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Our fourth blog post on lighting will cover the introduction of electricity at Attingham.
Chapter 4: A New Dawn (1882-1897)
In 1882, the 6th Lord Berwick died and his nephew, Richard took on the title.

Richard, 7th Lord Berwick with his dogs by steps at the front of Attingham Hall.

Richard, 7th Lord Berwick with his dogs by steps at the front of Attingham Hall.

He was a keen yachtsman but he also spent time shooting at Attingham or in later years, when illness prevented him from walking, he chose to ride in his donkey cart.

Richard, 7th Lord Berwick and his wife, Ellen, whilst shooting at Cronkhill in the 1880s.

Richard, 7th Lord Berwick (far right) and his wife, Ellen next to him, whilst shooting at Cronkhill in the 1880s.

Richard, 7th Lord Berwick with his donkey cart by the colonnade at Attingham.

Richard, 7th Lord Berwick with his donkey cart by the colonnade at Attingham.

We believe that electricity was first installed at Attingham in the 1880s or 1890s by Richard, 7th Lord Berwick and a generator producing an alternating current would have supplied the electricity. Two early brass ‘jelly mould’ light switches remain in our collection and they probably date from the 1890s.

Jelly mould light switches c. 1890.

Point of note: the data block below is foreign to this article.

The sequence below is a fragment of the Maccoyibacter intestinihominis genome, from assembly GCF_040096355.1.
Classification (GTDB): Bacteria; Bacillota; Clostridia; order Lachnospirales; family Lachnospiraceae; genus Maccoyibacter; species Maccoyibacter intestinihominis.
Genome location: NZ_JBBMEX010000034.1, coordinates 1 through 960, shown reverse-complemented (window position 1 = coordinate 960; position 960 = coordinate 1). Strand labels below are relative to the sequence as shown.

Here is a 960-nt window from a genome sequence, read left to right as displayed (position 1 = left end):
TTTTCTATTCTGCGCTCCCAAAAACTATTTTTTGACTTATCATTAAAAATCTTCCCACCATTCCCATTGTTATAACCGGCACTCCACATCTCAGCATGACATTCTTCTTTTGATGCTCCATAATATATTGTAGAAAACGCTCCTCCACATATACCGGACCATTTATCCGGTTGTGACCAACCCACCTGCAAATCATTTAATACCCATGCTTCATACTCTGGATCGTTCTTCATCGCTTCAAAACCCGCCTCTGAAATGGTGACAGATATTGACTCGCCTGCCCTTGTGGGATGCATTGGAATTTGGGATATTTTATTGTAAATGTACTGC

Jelly mould light switches c. 1890.

The 1898 inventory, drawn up after the 7th Lord Berwick’s death, reveals that virtually all rooms had electric lighting. Maureen Dillon, an historic lighting specialist who created a report for us in 2007, commented that at the turn of the century electricity was a luxury that only the wealthy could afford and that the installation in a large house such as Attingham would have cost a great deal.

Attingham Hall 1934

Attingham Hall 1934

It was also unusual at the time for the domestic offices and servants’ bedrooms to be lit by electricity. Contemporary comments ranged from believing that electricity encouraged servants to read in their rooms and alter their lamps to make them more powerful, to reducing the risk of fire and also for the owner of the house to be able to switch off the lights when they themselves went to bed.

Bell system at Attingham Hall.

Bell system at Attingham Hall.

When Richard took on the title in 1882, the carbon filament lamp had recently become widely available. The lamp produced 16 c.p. and the filament glowed reddish-orange. As each carbon filament lamp only produced the equivalent of 25 watts, the light would have been very dim and so shading in the 1890s was not common and this also meant that the new technology was on display.
We believe that the current Picture Gallery chandelier was installed by the 7th Lord Berwick as it is listed in the 1898 inventory and not the previous list from 1861. It was lit with twelve electric lights in 1898 and can be seen in the image below:

The Picture Gallery chandelier in the early 1900s.

The Picture Gallery chandelier in the early 1900s.

We have taken this chandelier down as part of the roof project and our house team have been cleaning it to make it sparkle once again.

Some of the detail of this beautiful chandlier seen up close.

Some of the detail of this beautiful chandlier seen up close.

This chandelier will not go up again until 2015, so come and visit us to see it whilst it is down at eye level. The next post will explain the work of the 8th lord and Lady Berwick to restore the house in the 1920s.
Saraid

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